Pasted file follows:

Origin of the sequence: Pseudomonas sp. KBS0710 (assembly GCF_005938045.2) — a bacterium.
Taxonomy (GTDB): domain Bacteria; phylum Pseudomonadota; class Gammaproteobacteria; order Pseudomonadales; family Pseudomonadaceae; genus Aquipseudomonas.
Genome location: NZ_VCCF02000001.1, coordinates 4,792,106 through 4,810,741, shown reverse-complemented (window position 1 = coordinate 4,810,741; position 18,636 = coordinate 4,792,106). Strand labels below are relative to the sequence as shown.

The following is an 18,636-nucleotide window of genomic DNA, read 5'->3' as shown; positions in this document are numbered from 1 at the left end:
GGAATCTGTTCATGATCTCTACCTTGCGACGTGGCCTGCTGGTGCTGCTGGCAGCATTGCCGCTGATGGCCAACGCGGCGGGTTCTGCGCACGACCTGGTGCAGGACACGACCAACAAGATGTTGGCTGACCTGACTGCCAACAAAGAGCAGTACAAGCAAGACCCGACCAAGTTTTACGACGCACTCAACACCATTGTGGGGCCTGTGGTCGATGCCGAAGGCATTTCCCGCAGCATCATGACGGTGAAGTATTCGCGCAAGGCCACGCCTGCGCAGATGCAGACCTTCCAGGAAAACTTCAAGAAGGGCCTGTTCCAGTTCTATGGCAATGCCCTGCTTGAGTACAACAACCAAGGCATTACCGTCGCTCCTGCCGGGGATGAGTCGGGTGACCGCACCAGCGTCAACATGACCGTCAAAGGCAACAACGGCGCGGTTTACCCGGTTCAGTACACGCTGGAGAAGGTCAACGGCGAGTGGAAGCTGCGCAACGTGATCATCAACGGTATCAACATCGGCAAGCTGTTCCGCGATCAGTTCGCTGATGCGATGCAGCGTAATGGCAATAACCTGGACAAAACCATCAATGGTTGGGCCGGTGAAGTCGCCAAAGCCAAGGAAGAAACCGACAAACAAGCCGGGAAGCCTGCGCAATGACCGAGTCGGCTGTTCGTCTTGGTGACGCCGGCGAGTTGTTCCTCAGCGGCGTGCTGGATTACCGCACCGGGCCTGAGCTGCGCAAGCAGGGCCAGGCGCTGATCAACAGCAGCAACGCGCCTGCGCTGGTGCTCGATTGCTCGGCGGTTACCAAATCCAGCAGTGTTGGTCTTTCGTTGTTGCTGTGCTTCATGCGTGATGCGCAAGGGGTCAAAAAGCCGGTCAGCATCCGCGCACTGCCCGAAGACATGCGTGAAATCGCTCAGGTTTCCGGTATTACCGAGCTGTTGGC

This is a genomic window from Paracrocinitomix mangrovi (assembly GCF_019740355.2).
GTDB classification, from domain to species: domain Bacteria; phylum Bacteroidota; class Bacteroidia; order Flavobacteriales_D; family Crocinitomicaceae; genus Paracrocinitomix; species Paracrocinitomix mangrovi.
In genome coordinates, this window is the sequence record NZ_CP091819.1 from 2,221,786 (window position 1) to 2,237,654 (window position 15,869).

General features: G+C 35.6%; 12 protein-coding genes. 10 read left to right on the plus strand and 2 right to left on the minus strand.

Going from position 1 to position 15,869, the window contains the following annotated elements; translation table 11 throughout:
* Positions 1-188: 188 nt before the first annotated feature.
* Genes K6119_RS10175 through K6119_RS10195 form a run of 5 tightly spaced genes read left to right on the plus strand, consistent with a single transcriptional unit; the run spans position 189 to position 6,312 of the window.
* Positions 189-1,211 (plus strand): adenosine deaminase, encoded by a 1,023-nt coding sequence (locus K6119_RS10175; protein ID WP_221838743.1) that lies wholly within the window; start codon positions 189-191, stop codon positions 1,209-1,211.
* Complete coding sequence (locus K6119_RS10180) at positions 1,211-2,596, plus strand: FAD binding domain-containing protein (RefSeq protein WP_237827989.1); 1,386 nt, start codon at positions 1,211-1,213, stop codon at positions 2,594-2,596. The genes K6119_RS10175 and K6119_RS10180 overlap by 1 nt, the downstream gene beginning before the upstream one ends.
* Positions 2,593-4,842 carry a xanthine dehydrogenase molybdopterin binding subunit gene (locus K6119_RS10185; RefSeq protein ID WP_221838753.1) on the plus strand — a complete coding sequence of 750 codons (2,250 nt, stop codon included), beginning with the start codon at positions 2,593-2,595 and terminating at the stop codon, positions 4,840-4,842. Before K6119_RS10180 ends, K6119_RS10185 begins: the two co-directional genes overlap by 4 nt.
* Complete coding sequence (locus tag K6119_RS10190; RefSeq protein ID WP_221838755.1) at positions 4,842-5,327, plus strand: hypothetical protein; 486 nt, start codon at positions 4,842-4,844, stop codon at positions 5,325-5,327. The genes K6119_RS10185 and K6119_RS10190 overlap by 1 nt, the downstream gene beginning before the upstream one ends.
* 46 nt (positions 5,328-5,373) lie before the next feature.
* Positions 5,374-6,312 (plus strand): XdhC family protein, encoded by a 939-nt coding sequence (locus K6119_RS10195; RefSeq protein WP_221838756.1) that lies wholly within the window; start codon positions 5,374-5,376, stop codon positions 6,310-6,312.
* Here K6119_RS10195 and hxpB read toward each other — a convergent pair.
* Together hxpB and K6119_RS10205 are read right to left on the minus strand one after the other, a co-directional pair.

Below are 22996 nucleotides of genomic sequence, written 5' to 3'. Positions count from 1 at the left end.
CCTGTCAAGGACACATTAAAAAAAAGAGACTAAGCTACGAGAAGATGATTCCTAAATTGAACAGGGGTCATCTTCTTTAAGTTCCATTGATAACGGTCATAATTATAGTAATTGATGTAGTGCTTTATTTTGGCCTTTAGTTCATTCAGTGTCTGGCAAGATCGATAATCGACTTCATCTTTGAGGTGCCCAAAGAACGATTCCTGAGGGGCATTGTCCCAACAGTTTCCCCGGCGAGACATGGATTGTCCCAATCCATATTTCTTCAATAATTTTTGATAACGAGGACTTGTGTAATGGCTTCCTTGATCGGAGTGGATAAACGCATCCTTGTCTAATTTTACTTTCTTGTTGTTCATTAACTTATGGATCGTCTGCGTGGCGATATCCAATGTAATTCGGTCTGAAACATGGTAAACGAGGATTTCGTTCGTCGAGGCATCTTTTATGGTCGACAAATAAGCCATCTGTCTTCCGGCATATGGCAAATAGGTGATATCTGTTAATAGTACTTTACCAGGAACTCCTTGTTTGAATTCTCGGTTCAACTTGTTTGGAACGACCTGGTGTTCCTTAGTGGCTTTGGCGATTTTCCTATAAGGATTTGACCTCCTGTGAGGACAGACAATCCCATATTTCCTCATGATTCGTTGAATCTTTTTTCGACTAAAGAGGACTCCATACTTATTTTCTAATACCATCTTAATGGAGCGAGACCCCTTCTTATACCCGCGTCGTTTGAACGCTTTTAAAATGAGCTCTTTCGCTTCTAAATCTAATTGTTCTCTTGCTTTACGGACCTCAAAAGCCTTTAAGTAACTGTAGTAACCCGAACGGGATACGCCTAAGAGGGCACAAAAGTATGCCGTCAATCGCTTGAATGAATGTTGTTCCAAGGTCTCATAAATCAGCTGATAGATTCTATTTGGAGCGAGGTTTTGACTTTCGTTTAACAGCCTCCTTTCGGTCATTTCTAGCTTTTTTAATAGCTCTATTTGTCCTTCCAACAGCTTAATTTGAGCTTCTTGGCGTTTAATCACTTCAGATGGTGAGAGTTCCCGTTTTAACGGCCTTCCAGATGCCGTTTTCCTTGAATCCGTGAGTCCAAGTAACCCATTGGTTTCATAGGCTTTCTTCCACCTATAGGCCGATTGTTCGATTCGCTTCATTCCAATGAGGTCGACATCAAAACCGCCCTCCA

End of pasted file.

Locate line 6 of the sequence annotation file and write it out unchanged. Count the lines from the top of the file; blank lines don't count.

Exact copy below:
This is a genomic window from Paracrocinitomix mangrovi (assembly GCF_019740355.2).